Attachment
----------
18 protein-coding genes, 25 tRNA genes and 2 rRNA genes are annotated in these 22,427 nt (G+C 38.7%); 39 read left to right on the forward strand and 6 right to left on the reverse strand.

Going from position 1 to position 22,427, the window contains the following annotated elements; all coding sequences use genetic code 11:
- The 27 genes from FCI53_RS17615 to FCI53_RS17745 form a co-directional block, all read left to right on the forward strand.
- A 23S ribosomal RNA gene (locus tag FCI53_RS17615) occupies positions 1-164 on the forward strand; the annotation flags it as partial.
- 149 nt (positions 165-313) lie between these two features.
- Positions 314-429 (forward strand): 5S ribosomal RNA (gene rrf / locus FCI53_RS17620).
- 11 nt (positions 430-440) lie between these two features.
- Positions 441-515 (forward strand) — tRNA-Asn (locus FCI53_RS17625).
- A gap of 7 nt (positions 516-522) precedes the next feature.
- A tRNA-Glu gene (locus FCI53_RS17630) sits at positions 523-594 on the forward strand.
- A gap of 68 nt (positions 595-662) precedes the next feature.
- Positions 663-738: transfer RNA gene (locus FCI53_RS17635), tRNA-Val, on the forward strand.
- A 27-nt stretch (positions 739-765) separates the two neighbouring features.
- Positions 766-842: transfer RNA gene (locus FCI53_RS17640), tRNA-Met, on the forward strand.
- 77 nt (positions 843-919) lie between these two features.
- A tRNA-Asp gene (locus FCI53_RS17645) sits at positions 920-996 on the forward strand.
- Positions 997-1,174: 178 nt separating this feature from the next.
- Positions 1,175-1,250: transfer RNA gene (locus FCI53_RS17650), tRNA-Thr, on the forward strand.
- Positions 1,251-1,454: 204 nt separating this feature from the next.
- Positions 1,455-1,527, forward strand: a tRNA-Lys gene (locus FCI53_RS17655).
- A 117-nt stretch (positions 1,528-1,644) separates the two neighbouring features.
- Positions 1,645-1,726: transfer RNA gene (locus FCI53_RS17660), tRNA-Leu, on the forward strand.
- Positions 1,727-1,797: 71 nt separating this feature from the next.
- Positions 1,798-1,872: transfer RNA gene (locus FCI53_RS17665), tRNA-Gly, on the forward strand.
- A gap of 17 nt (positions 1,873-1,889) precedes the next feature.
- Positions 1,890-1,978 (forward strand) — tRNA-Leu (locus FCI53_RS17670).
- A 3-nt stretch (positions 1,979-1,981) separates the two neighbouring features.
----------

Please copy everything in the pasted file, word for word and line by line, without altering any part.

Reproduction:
18 protein-coding genes, 25 tRNA genes and 2 rRNA genes are annotated in these 22,427 nt (G+C 38.7%); 39 read left to right on the forward strand and 6 right to left on the reverse strand.

Going from position 1 to position 22,427, the window contains the following annotated elements; all coding sequences use genetic code 11:
- The 27 genes from FCI53_RS17615 to FCI53_RS17745 form a co-directional block, all read left to right on the forward strand.
- A 23S ribosomal RNA gene (locus tag FCI53_RS17615) occupies positions 1-164 on the forward strand; the annotation flags it as partial.
- 149 nt (positions 165-313) lie between these two features.
- Positions 314-429 (forward strand): 5S ribosomal RNA (gene rrf / locus FCI53_RS17620).
- 11 nt (positions 430-440) lie between these two features.
- Positions 441-515 (forward strand) — tRNA-Asn (locus FCI53_RS17625).
- A gap of 7 nt (positions 516-522) precedes the next feature.
- A tRNA-Glu gene (locus FCI53_RS17630) sits at positions 523-594 on the forward strand.
- A gap of 68 nt (positions 595-662) precedes the next feature.
- Positions 663-738: transfer RNA gene (locus FCI53_RS17635), tRNA-Val, on the forward strand.
- A 27-nt stretch (positions 739-765) separates the two neighbouring features.
- Positions 766-842: transfer RNA gene (locus FCI53_RS17640), tRNA-Met, on the forward strand.
- 77 nt (positions 843-919) lie between these two features.
- A tRNA-Asp gene (locus FCI53_RS17645) sits at positions 920-996 on the forward strand.
- Positions 997-1,174: 178 nt separating this feature from the next.
- Positions 1,175-1,250: transfer RNA gene (locus FCI53_RS17650), tRNA-Thr, on the forward strand.
- Positions 1,251-1,454: 204 nt separating this feature from the next.
- Positions 1,455-1,527, forward strand: a tRNA-Lys gene (locus FCI53_RS17655).
- A 117-nt stretch (positions 1,528-1,644) separates the two neighbouring features.
- Positions 1,645-1,726: transfer RNA gene (locus FCI53_RS17660), tRNA-Leu, on the forward strand.
- Positions 1,727-1,797: 71 nt separating this feature from the next.
- Positions 1,798-1,872: transfer RNA gene (locus FCI53_RS17665), tRNA-Gly, on the forward strand.
- A gap of 17 nt (positions 1,873-1,889) precedes the next feature.
- Positions 1,890-1,978 (forward strand) — tRNA-Leu (locus FCI53_RS17670).
- A 3-nt stretch (positions 1,979-1,981) separates the two neighbouring features.